One decade is not a giant span of time. It is possible to visualise developments in that duration, the progress of people’s ages being of course only a matter of calculation.
In 2025, 10 years from now, Atalji will be a 101. His associate of many a long year, Advaniji, will be 98. Dr Manmohan Singh will be 92 and by then a ‘former President’, Pranab Mukherjee, will be 89.
I do not want to ‘do’ the ages, 10 years from now, of our active politicians because that would appear to place some in a relative advantage over others although mortality, we know, is independent of chronology. What I want to do is imagine the status of some institutions 10 years from now.
First, our Parliament. Between now and 2025, two general elections — in 2019 and 2024 — would have taken place. Will we have that year a Lok Sabha of which at least one-third are women? I believe we will. Will we have a Lok Sabha that has a Jarawa, an Agariya, a transgender? Will we have Dalit MPs elected from non-reserved seats? Very probably, yes. A Lok Sabha in which MPs have spent only that much campaign money as is allowed by the Election Commission? Unlikely. A Lok Sabha that has no member with a criminal record? Alas, no. A Lok Sabha that is not adjourned many times a day because of MPs’ unruly behaviour? Definitely not.
And this is about a Lok Sabha that will be, in 2025, 73 years old.
Next, our higher judiciary. Between now and 2025, will we have a credible procedure in place for the appointment of judges? I believe we will. And if, to borrow the words of senior counsel Sriram Panchu, the appointment of judges follows “the triple tenets of governance — transparency, participation and accountability — virtues which the court frequently propounds”, that procedure will give to the people an important reassurance. Will by 2025 our judges have been insulated from the lure of post-retirement appointments by the government of the day? I am afraid not. And our Supreme Court will be, in 2025, 75 years old.
Then, our executive. Between now and 2025, will the president and vice-president be persons of independent stature, women or men of some learning and much empathy, a little grace and much scholarship? I fear not. Will governors be appointed for their judicious bent and personal eminence? No. Will, by 2025, a Lokpal have been added to the edifice of our nation State? Very likely, yes. But will she or he enjoy the nation’s confidence for impartiality, probity and guts? Unlikely. Will senior appointments in the bureaucracy be guided by ability rather than loyalty? No, the bureaucracy will itself not let that happen.
And our executive will be as old as Chanakya.
Finally, the public domain. Will we, by 2025, have a uniform civil code? We could. If yes, it will be for the wrong reason that majoritarianism will have prevailed. If not, it will again be for the wrong reason that purblind status quoism would have been conflated with minority rights.
Will communalism be reined in? It will not be. Would the death penalty have been abolished? No way! Medievalism will not let go of that toehold.
Will there be a modicum of reform in vehicular traffic’s insane behaviour on our roads? Certainly not. First-time vehicle owners and licence holders will continue to treat driving as a form of self-assertion, and older men at the wheel will continue to give them fight. Our roads will be a greater nightmare than they are now.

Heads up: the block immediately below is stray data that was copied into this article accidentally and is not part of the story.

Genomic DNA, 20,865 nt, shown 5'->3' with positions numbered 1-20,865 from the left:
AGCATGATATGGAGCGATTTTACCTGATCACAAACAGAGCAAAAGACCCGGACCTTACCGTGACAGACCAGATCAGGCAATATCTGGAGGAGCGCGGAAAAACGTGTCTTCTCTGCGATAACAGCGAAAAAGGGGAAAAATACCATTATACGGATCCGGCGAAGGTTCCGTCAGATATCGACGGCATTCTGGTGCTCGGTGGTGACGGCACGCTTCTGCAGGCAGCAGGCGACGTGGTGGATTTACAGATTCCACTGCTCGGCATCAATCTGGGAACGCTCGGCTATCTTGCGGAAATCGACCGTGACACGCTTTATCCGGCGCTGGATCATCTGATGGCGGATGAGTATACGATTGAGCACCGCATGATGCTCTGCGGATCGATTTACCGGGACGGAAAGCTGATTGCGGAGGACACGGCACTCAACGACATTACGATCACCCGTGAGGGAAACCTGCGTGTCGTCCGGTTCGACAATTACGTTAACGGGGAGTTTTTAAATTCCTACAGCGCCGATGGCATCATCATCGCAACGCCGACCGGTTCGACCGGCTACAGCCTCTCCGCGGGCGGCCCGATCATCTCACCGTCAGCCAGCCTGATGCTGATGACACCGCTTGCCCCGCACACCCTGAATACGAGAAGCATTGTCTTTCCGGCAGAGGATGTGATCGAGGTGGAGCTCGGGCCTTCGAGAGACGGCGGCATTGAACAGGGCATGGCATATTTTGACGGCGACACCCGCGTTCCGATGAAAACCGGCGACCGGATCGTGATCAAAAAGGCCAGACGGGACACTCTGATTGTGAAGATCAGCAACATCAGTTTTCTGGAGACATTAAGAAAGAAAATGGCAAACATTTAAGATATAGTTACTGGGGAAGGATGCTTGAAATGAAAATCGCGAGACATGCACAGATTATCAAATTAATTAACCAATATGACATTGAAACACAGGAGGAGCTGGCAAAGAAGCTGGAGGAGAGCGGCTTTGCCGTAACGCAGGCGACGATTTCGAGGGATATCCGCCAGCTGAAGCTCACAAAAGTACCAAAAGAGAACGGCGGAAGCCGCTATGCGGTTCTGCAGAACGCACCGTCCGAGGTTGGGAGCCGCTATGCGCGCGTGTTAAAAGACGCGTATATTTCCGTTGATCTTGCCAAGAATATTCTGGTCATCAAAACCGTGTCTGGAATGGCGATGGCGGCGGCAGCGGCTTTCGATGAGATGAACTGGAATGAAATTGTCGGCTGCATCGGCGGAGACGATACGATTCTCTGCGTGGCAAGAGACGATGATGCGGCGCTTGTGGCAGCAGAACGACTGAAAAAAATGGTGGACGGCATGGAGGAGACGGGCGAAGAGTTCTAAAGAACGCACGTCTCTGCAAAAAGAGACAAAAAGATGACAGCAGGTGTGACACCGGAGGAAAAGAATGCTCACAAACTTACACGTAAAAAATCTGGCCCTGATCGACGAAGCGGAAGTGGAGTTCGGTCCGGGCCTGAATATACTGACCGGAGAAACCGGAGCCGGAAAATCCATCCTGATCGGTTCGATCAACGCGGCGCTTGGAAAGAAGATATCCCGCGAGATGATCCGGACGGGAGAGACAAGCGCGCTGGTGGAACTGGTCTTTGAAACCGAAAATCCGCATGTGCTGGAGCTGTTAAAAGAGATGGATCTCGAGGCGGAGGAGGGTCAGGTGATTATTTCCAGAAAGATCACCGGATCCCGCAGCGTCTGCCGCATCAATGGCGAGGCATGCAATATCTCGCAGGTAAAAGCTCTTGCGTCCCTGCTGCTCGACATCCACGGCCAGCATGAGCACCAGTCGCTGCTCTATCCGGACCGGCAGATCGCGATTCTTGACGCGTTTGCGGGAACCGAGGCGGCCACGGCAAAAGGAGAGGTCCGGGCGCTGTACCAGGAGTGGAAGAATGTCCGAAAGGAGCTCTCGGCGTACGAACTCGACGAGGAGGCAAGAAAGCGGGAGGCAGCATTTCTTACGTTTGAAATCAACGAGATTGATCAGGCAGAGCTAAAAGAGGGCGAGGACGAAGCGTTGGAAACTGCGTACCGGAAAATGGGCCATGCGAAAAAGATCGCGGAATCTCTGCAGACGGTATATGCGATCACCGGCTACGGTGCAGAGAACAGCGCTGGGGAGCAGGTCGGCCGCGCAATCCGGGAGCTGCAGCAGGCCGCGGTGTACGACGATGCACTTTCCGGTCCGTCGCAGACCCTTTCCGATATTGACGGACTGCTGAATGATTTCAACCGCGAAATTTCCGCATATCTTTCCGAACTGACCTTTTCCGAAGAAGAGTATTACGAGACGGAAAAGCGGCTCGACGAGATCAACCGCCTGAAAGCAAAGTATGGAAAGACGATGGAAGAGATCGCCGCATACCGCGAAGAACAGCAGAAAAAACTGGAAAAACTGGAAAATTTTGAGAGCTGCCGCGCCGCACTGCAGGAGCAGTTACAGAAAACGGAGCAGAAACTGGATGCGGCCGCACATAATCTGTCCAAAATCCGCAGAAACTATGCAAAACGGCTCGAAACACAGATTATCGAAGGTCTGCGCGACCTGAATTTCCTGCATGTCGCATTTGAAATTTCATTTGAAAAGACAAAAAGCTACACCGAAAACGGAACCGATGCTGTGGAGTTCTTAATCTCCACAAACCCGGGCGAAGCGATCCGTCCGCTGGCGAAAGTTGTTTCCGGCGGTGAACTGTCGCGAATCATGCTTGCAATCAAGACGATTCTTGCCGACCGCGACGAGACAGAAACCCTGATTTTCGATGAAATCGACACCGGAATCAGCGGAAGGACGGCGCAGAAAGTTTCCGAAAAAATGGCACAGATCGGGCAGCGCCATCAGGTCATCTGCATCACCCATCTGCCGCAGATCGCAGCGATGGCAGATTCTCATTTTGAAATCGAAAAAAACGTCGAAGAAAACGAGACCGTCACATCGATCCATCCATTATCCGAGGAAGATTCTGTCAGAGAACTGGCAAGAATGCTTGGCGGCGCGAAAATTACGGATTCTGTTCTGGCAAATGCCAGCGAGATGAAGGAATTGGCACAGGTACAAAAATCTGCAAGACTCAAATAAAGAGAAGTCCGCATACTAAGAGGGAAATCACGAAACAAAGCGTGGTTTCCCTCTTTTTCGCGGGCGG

Will pollution levels come down, atmospheric, decibel, visible? One would have to be a humourist to say yes to that. Will Swachh Bharat make a dent? It might, in some parts of major cities but not all-India. The reason? The plastic, tetrapak and gutka lobbies can never be defeated in India. They are their own Brahma, Vishnu and Shiva. Shiva? Yes, because they will always allow a calibrated part of their product to be ‘banned’, resting assured that the fountainhead is not touched.
Will the Indian woman feel and be safer? Yes, in our cities and bigger towns, post-Nirbhaya. But in our villages, the macho Indian male will continue to exploit, mistreat and be violent with the Indian woman.
India will, according to projections, overtake China’s population in 2025. It will be a land of chaos, myriad tensions, of which the yawning divide between the rich and the poor will see unthought-of consequences. Migrations of the rural dispossessed looking for work in the cities will have created a world record of sorts. India 2025 will be the theatre of pandemics, a trapezium of zoonotic ogres caused by the leviathan of callous living. And almost certainly, the refusal of the State and society to heed seismic warnings and not adjust habitations to those, will see the most horrendous earthquake disasters of the Kathmandu type. And thanks to IS, the nightmare of our times, terror will scar us deep and red.
And yet. Yes, and yet 2025 will also see that most wonderful accomplishment of India, her Republican spirit soar and make every passing political heavyweight swing like a leaf against the counterweight of public awareness.
It will also see to it that the global war on terror does not hurl India into a local war within itself, communities pitted against one another, in a bizarre home version of that world war.
It is that republicanism, not the number of spaceships flying India’s colours in the sky, not its missiles or its nuclear submarines, not its giant malls, smart cities that will despite all its woes make us say in 2025 as before, sarey jahan se achchha Hindoostan hamara.
And that Hindoostan will be ageless.
Gopalkrishna Gandhi is distinguished professor in history and politics, Ashoka University.
The views expressed are personal